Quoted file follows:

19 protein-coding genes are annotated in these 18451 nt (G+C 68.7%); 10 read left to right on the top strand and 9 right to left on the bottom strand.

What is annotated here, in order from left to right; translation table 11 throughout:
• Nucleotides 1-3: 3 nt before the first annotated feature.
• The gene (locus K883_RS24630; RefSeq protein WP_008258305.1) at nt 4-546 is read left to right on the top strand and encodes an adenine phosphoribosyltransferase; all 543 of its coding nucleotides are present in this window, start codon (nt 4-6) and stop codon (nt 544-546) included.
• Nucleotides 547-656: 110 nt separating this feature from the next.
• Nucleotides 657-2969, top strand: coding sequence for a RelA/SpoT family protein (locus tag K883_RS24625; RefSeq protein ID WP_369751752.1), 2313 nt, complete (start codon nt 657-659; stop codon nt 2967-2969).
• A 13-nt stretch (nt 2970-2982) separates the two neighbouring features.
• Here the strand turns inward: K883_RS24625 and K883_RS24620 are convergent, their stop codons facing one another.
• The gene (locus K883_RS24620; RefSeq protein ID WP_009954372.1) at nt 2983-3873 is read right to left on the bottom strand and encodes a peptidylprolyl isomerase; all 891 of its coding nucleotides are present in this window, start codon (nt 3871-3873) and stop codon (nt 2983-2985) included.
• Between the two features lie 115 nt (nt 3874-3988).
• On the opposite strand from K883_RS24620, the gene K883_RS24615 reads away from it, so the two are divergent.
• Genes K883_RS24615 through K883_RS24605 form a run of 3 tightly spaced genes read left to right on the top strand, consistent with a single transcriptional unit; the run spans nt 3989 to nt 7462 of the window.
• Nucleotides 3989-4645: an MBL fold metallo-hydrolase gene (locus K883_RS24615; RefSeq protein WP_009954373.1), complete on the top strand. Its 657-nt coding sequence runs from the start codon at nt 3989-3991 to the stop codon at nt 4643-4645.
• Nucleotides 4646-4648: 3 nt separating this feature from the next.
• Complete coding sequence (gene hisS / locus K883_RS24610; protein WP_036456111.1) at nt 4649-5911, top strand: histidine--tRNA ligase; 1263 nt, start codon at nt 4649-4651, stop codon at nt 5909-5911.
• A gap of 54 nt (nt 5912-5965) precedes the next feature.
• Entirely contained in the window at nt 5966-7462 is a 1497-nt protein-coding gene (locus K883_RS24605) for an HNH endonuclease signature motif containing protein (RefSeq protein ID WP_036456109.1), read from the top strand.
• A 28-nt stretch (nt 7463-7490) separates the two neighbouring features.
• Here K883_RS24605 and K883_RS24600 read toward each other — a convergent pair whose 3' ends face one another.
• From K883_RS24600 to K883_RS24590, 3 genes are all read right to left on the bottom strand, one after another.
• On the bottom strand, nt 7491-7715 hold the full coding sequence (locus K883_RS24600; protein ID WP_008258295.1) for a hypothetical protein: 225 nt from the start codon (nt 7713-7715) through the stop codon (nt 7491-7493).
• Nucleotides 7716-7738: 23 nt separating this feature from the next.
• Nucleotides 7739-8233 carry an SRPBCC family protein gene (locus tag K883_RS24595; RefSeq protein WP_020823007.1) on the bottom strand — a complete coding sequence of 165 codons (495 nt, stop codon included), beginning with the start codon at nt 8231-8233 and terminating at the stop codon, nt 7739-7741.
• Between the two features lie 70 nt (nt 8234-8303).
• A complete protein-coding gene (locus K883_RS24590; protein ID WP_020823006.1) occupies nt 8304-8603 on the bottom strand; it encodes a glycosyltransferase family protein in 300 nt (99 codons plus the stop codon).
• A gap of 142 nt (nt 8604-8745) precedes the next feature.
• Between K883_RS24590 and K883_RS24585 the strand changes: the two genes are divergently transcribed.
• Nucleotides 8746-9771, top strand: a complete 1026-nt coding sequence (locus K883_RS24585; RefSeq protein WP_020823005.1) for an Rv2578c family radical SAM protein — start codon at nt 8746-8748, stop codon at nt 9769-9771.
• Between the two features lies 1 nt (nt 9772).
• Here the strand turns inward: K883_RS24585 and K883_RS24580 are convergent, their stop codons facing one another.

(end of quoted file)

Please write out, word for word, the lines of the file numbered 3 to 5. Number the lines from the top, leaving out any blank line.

• Nucleotides 1-3: 3 nt before the first annotated feature.
• The gene (locus K883_RS24630; RefSeq protein WP_008258305.1) at nt 4-546 is read left to right on the top strand and encodes an adenine phosphoribosyltransferase; all 543 of its coding nucleotides are present in this window, start codon (nt 4-6) and stop codon (nt 544-546) included.
• Nucleotides 547-656: 110 nt separating this feature from the next.